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inside ANYTHING GOES

background and analysis by Scott Miller


 

            In November 1934, Cole Porter’s Anything Goes hit Broadway like a freight train, starring the powerhouse trio of Ethel Merman, William Gaxton, and the hilariously stoic, trembly-voiced comedian Victor Moore. It wasn’t Porter’s first show – he had already written scores for See America First (1916), Within the Quota (1923), Paris (1928), Wake Up and Dream (1929), The New Yorkers (1930), Gay Divorce (1932), and Nymph Errant (1933) – but Anything Goes was his best. Nearly every song in the show would become an American standard, and the show’s success and popularity would never diminish.

Critic John Mason Brown said, “If it stays for the most part within the time honored limits of these [musical comedy] conventions, it does so only to make clear why it is that time has honored them.”

But not everything about the show was conventional. The musical comedy had begun thirty years earlier by consciously rejecting tales of rich folks and royalty, in favor of stories of common people, average working Joes and Janes. As one of the only gentiles writing Broadway scores at the time, as a native of Peru, Indiana, as the heir to a considerable fortune, and as a relatively open gay man, Porter wasn’t interested in immigrants or in common people. He had spent time in Paris alongside Ernest Hemmingway, F. Scott Fitzgerald, Pablo Picasso, and Gertrude Stein. So Porter wrote his musical comedies about smart, glamorous, rich, sophisticated, sexual people. His lyrics were dripping with French phrases, sex jokes, references to high society names, new brand names, exclusive night clubs, trans-Atlantic cruises, and time spent in Paris.

            Originally, the show was called Hard to Get, then Bon Voyage, written mainly by Guy Bolton, with jokes by P.G. Wodehouse (pronounced WOOD-house), and it told a wacky tale of a trans-Atlantic crossing aboard a luxury liner, a wedding to be stopped, a disgruntled screenwriter concocting wacky disruptions (including a fake bomb), various romantic obstacles, and of course, mismatched lovers. (The first script was not about a shipwreck as some history books claim.)

The first composer Freedley envisioned for the project was Jerome Kern, but Kern worked only with Otto Harbach and Oscar Hammerstein II at that time. He also considered George Gershwin, who was enmeshed in the creation of Porgy and Bess. Next on Freedley’s list was Cole Porter, who recently had had a big hit with Gay Divorce. Porter set to work.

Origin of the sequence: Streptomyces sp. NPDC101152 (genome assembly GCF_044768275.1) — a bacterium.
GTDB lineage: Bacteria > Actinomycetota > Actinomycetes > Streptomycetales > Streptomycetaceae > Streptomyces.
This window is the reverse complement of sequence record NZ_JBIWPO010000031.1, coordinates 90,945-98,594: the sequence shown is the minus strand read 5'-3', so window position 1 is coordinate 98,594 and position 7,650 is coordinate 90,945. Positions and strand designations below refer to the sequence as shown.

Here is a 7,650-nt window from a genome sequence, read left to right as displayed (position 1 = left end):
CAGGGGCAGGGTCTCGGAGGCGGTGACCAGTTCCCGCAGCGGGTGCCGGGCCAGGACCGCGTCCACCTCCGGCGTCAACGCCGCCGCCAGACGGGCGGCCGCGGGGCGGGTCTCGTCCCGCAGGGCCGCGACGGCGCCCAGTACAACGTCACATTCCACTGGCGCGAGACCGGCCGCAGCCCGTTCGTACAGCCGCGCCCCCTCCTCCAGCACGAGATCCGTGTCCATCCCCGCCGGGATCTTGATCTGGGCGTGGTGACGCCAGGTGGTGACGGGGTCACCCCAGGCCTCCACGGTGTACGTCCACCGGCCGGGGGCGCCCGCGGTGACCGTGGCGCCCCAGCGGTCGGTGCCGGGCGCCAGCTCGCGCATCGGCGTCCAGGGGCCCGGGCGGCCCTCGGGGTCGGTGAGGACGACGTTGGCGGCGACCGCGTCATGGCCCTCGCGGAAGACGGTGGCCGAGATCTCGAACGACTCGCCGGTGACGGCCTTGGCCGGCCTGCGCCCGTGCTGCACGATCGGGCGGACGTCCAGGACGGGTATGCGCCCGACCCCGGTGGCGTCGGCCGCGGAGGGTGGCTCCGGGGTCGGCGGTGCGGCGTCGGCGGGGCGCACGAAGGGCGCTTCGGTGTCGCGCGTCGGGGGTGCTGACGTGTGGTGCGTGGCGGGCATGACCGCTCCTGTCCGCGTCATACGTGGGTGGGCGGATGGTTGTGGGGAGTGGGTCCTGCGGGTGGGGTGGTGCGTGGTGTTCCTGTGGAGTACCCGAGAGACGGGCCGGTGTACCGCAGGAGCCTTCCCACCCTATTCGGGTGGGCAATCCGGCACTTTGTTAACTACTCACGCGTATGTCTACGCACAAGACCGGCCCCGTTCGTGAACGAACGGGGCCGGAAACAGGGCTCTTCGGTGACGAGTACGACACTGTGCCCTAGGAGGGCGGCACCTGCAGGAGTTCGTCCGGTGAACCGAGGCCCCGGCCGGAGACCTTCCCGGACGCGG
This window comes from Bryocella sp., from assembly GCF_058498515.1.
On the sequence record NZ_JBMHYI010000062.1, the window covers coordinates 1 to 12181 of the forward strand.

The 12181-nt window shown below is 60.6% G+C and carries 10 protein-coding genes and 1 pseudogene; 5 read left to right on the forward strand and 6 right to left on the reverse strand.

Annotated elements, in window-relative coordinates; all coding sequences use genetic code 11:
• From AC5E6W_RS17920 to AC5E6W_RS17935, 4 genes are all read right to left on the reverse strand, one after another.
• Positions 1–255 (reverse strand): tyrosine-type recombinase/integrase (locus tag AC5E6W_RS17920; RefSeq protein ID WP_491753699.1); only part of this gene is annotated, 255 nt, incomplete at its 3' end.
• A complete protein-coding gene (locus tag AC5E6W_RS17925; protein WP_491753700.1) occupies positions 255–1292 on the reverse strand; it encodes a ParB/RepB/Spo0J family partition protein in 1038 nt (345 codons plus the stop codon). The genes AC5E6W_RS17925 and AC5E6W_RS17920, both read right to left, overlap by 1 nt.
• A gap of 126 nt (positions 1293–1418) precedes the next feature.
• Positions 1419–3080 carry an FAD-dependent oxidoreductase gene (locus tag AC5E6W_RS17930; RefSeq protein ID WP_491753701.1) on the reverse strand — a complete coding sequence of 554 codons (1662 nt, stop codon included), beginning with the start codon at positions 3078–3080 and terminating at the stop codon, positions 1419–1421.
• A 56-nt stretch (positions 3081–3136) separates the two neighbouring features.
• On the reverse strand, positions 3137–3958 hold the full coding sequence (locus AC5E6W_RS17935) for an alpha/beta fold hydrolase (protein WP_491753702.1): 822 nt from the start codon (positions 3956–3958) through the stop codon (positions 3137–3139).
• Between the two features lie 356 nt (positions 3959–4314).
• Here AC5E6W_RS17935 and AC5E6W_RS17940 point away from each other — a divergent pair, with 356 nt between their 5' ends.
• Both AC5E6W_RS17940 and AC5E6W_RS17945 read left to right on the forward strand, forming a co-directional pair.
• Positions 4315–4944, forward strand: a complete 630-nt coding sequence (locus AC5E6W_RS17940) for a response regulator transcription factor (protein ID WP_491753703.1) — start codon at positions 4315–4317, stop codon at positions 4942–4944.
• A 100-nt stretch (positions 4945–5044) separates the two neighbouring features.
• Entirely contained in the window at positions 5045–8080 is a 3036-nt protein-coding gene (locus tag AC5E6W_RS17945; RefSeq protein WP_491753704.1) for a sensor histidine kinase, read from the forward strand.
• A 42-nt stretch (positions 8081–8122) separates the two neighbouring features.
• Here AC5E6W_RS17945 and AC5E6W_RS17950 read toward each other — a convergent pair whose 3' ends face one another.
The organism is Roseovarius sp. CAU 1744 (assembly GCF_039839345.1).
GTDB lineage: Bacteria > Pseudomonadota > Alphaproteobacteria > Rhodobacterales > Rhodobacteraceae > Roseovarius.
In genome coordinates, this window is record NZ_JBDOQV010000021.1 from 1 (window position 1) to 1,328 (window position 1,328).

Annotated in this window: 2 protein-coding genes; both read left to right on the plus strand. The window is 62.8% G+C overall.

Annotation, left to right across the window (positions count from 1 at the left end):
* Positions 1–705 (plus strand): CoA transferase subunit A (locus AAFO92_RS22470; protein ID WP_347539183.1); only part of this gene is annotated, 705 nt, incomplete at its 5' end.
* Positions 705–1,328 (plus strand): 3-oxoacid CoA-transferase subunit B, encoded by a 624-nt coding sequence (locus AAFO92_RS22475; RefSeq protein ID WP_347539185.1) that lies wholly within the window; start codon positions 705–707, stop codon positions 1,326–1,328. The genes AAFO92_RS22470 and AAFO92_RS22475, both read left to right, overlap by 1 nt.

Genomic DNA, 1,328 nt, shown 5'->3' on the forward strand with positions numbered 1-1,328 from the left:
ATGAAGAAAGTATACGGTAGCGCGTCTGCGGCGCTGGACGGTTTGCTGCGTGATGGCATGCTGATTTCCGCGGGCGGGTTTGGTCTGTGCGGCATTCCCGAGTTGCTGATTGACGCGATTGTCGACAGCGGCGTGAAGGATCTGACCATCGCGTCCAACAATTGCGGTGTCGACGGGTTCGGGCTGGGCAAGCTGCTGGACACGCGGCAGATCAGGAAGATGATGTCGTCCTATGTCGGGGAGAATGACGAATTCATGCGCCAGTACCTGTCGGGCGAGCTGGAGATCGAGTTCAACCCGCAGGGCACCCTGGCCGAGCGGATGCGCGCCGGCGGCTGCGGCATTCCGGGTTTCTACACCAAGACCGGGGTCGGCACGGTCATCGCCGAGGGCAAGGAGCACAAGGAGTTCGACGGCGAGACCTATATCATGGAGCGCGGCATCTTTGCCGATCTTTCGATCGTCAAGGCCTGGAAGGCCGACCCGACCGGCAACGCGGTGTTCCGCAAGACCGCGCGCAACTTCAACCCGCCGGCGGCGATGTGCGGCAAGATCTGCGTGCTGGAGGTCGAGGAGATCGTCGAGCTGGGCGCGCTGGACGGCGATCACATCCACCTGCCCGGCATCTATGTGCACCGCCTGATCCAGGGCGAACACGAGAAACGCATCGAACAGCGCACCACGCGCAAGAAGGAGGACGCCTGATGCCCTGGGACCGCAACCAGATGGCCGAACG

But then the real life shipwreck of the Morro Castle, killing 132 people, hit the headlines two days before the show went into rehearsal, and producer Vinton Freedley decided making a musical comedy about a fake bomb on board a luxury liner was no longer a good idea. So Freedley introduced the director, Howard Lindsey, to the columnist and press agent Russell Crouse and asked them to write a new book. (Lindsey and Crouse would go on to become one of the most successful playwriting teams in American theatre.) So the new bookwriters fashioned a new story around Porter’s now completed score, reportedly retaining less than a dozen lines from the earlier version, this time about safer romantic hijinks aboard a luxury liner. The ship setting had to remain since sets were already built. In this new version, the steamship S.S. American (as a proxy for America itself) functions like Shakespeare’s woods, a place with no rules, where people find out who they really are and “correct” the mistakes they’ve made in the world of the City, where lovers de-couple and re-couple.

The roguish hero Billy Crocker was named for a college buddy of Porter’s at Yale, who helped finance some of Porter’s early shows. Moonface Martin, aka Reverend Dr. Moon, was originally named Moon Face Mooney, but during the Boston tryout, an ominous message was personally delivered to the theatre from an eccentric mobster in New Jersey who was not pleased to share his name with a musical comedy character.

Anything Goes ran 420 performances, the fourth longest run of the decade, and 261 performances in London in 1935. A film version was made in 1936 with Merman and Bing Crosby that used six of Porter’s songs and six new songs by other writers. A shortened TV version was aired on NBC in 1954 with Merman, Frank Sinatra, and Bert Lahr, with some of the original score and other Porter songs added. A 1956 film version was made that had nothing to do with the show except the title and a few songs.